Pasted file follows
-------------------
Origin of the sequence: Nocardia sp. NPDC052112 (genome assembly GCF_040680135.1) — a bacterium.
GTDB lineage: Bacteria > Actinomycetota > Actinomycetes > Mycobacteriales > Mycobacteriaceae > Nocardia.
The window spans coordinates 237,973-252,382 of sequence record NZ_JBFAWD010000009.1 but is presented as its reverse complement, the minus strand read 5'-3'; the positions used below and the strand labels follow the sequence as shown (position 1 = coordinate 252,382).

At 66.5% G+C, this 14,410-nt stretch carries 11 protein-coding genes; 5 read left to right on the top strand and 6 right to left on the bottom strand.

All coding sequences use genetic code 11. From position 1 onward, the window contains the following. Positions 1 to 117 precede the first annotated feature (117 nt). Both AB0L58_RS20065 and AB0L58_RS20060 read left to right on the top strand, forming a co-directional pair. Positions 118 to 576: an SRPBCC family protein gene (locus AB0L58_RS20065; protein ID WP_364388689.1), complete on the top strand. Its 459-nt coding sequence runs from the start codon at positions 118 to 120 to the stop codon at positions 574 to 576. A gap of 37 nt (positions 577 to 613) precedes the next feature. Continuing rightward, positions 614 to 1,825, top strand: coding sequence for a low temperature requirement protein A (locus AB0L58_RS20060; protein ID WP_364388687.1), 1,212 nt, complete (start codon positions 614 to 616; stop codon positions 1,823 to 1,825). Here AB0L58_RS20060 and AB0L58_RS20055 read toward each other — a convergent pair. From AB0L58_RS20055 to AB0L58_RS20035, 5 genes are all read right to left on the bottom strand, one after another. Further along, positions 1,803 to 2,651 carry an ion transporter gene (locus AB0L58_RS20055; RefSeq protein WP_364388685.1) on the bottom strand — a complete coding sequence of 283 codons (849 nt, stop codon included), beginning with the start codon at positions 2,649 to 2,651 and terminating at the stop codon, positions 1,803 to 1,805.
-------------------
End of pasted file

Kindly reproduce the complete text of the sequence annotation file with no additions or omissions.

Origin of the sequence: Nocardia sp. NPDC052112 (genome assembly GCF_040680135.1) — a bacterium.
GTDB lineage: Bacteria > Actinomycetota > Actinomycetes > Mycobacteriales > Mycobacteriaceae > Nocardia.
The window spans coordinates 237,973-252,382 of sequence record NZ_JBFAWD010000009.1 but is presented as its reverse complement, the minus strand read 5'-3'; the positions used below and the strand labels follow the sequence as shown (position 1 = coordinate 252,382).

At 66.5% G+C, this 14,410-nt stretch carries 11 protein-coding genes; 5 read left to right on the top strand and 6 right to left on the bottom strand.

All coding sequences use genetic code 11. From position 1 onward, the window contains the following. Positions 1 to 117 precede the first annotated feature (117 nt). Both AB0L58_RS20065 and AB0L58_RS20060 read left to right on the top strand, forming a co-directional pair. Positions 118 to 576: an SRPBCC family protein gene (locus AB0L58_RS20065; protein ID WP_364388689.1), complete on the top strand. Its 459-nt coding sequence runs from the start codon at positions 118 to 120 to the stop codon at positions 574 to 576. A gap of 37 nt (positions 577 to 613) precedes the next feature. Continuing rightward, positions 614 to 1,825, top strand: coding sequence for a low temperature requirement protein A (locus AB0L58_RS20060; protein ID WP_364388687.1), 1,212 nt, complete (start codon positions 614 to 616; stop codon positions 1,823 to 1,825). Here AB0L58_RS20060 and AB0L58_RS20055 read toward each other — a convergent pair. From AB0L58_RS20055 to AB0L58_RS20035, 5 genes are all read right to left on the bottom strand, one after another. Further along, positions 1,803 to 2,651 carry an ion transporter gene (locus AB0L58_RS20055; RefSeq protein WP_364388685.1) on the bottom strand — a complete coding sequence of 283 codons (849 nt, stop codon included), beginning with the start codon at positions 2,649 to 2,651 and terminating at the stop codon, positions 1,803 to 1,805.